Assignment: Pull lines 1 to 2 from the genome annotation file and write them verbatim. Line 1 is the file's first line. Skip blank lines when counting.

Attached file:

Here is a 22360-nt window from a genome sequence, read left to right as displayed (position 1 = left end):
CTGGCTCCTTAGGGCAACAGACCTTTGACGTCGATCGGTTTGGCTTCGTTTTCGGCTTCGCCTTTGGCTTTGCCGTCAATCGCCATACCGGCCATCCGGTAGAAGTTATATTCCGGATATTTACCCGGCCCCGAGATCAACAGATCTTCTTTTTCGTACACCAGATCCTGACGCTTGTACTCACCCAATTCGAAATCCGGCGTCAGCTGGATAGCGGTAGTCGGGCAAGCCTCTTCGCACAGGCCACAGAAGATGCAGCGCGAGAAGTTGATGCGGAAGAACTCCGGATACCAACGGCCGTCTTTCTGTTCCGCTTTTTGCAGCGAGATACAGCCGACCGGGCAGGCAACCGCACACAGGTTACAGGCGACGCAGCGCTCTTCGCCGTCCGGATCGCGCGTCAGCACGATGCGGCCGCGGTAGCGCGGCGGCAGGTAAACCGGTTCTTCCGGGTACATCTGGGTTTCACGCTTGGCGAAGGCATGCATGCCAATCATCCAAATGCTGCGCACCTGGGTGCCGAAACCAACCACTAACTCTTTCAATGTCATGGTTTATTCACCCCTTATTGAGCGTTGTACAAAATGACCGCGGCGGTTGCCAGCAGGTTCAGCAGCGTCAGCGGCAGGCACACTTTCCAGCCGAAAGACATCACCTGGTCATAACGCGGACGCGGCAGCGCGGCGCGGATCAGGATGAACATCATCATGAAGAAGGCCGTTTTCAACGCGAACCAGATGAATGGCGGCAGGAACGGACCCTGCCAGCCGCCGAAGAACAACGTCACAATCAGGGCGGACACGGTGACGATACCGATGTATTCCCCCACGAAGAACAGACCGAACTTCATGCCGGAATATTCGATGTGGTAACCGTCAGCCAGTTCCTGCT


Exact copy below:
Here is a 22360-nt window from a genome sequence, read left to right as displayed (position 1 = left end):
CTGGCTCCTTAGGGCAACAGACCTTTGACGTCGATCGGTTTGGCTTCGTTTTCGGCTTCGCCTTTGGCTTTGCCGTCAATCGCCATACCGGCCATCCGGTAGAAGTTATATTCCGGATATTTACCCGGCCCCGAGATCAACAGATCTTCTTTTTCGTACACCAGATCCTGACGCTTGTACTCACCCAATTCGAAATCCGGCGTCAGCTGGATAGCGGTAGTCGGGCAAGCCTCTTCGCACAGGCCACAGAAGATGCAGCGCGAGAAGTTGATGCGGAAGAACTCCGGATACCAACGGCCGTCTTTCTGTTCCGCTTTTTGCAGCGAGATACAGCCGACCGGGCAGGCAACCGCACACAGGTTACAGGCGACGCAGCGCTCTTCGCCGTCCGGATCGCGCGTCAGCACGATGCGGCCGCGGTAGCGCGGCGGCAGGTAAACCGGTTCTTCCGGGTACATCTGGGTTTCACGCTTGGCGAAGGCATGCATGCCAATCATCCAAATGCTGCGCACCTGGGTGCCGAAACCAACCACTAACTCTTTCAATGTCATGGTTTATTCACCCCTTATTGAGCGTTGTACAAAATGACCGCGGCGGTTGCCAGCAGGTTCAGCAGCGTCAGCGGCAGGCACACTTTCCAGCCGAAAGACATCACCTGGTCATAACGCGGACGCGGCAGCGCGGCGCGGATCAGGATGAACATCATCATGAAGAAGGCCGTTTTCAACGCGAACCAGATGAATGGCGGCAGGAACGGACCCTGCCAGCCGCCGAAGAACAACGTCACAATCAGGGCGGACACGGTGACGATACCGATGTATTCCCCCACGAAGAACAGACCGAACTTCATGCCGGAATATTCGATGTGGTAACCGTCAGCCAGTTCCTGCT